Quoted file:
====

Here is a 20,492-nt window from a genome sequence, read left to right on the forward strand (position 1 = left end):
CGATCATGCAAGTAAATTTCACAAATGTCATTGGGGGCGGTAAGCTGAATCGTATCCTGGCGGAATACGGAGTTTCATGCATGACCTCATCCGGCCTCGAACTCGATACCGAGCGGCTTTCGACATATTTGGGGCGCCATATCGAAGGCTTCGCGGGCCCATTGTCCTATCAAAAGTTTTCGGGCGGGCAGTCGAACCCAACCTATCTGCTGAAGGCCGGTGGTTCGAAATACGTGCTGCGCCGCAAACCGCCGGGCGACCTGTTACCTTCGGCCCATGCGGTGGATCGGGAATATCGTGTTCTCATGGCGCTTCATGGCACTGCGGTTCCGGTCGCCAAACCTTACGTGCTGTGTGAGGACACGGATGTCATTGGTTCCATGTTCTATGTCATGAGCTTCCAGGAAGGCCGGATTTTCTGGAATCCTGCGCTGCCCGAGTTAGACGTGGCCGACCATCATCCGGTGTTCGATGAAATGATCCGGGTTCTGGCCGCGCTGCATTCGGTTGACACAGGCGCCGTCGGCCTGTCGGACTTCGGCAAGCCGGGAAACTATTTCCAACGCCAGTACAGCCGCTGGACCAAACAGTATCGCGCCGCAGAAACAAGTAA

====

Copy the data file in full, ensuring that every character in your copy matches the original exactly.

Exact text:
Here is a 20,492-nt window from a genome sequence, read left to right on the forward strand (position 1 = left end):
CGATCATGCAAGTAAATTTCACAAATGTCATTGGGGGCGGTAAGCTGAATCGTATCCTGGCGGAATACGGAGTTTCATGCATGACCTCATCCGGCCTCGAACTCGATACCGAGCGGCTTTCGACATATTTGGGGCGCCATATCGAAGGCTTCGCGGGCCCATTGTCCTATCAAAAGTTTTCGGGCGGGCAGTCGAACCCAACCTATCTGCTGAAGGCCGGTGGTTCGAAATACGTGCTGCGCCGCAAACCGCCGGGCGACCTGTTACCTTCGGCCCATGCGGTGGATCGGGAATATCGTGTTCTCATGGCGCTTCATGGCACTGCGGTTCCGGTCGCCAAACCTTACGTGCTGTGTGAGGACACGGATGTCATTGGTTCCATGTTCTATGTCATGAGCTTCCAGGAAGGCCGGATTTTCTGGAATCCTGCGCTGCCCGAGTTAGACGTGGCCGACCATCATCCGGTGTTCGATGAAATGATCCGGGTTCTGGCCGCGCTGCATTCGGTTGACACAGGCGCCGTCGGCCTGTCGGACTTCGGCAAGCCGGGAAACTATTTCCAACGCCAGTACAGCCGCTGGACCAAACAGTATCGCGCCGCAGAAACAAGTAA